Wednesday, January 6, 2010


 One of the toughest aspects of dealing with cancer is knowing how to be a good parent while feeling like you are crumbling inside.  I stumbles across this article and it helped a little.  I posted all of it as links tend to stop working after a while and I may want to revisit it often as our journey along this rock road continues. 


The parent of the child with cancer: coping strategies

John J. Spinetta

San Diego State University

Paper presented at the 30th Meeting of the International Society of Pediatric Oncology (SIOP)
Yokohama, Japan (4 Oct 98), ICCCPO Meeting

It is a pleasure to be here speaking with you today.  I know that there are some physicians, nurses, social workers and other health care professonals in the audience today.  Please forgive me if I ignore you.  I am going to speak directly to the parents.
The first thing I want to say to the parents is that you are the experts. You are the individuals who know your child best;  you are the ones who know what your family is suffering;  you are the ones who are carrying the burden of the illness and its treatment.   I hope that you won't just sit there and listen as I talk;  I hope today to initiate a discussion.  My wish is that you will share your own experiences with one another later this morning, this afternoon, and during the next two days of meetings.
One of the basic assumptions in psychology is that it is much better to talk with someone about a problem than it is to keep it inside.  This is something that human beings have done for centuries.  When you have a burden and you share that burden with someone else, somehow the burden becomes lighter.  This, of course, is why parents of children with cancer meet with one another, so that they can share their burdens with other parents who are going through a similar experience.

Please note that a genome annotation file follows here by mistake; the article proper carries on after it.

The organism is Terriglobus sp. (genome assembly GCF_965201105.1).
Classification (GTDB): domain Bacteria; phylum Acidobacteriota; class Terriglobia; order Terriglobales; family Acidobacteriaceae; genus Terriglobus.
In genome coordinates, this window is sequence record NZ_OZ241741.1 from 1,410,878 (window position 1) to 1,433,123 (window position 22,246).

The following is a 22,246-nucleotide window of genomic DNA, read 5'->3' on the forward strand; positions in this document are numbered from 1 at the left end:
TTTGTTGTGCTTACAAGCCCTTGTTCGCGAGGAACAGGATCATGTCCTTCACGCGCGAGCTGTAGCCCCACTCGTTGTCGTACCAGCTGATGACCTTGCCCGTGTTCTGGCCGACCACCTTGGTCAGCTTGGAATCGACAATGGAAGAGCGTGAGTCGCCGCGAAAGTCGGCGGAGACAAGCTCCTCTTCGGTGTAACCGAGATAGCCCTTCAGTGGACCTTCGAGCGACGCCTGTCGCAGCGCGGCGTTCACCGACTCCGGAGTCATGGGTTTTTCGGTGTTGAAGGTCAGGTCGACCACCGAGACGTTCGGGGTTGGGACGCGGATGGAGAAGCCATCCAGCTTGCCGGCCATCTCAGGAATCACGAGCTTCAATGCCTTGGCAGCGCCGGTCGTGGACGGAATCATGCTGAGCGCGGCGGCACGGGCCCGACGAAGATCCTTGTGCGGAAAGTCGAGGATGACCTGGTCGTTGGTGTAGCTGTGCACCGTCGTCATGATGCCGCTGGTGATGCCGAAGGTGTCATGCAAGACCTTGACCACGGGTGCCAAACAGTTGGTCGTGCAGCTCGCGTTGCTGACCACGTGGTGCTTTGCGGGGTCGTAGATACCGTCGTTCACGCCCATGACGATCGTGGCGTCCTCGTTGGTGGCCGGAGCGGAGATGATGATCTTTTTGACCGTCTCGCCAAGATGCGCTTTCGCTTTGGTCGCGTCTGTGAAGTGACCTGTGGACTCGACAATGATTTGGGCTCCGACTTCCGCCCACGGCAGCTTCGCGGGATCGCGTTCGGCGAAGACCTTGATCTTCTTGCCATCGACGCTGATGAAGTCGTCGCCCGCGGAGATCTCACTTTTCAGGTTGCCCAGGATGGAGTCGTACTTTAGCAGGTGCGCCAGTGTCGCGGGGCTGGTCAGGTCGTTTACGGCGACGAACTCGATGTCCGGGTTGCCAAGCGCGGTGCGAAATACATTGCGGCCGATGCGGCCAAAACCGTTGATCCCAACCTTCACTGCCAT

What I am going to talk about with you today is why it is beneficial for your children also to have someone to talk to about the illness.  If you are accustomed to protecting your child from awareness of the illness, this will not be a comfortable topic.  
One very interesting thing about children is how difficult it is to fool them.  We cannot try to hide the truth and have children not find out anyway.  When the diagnosis is made, children see their mother crying, they  see their father crying, they hear sad whispers, they overhear a telephone conversation with aunt or uncle or grandparents, they hear other children talking in the hospital. And when the child asks you, the mother or father, "Am I okay?"  you say "Sure, everything is fine." At that moment, you have broken a trust, a sacred trust, with your child.   Children not only have a right to know the truth, that have a right to hear the truth from you, their parents.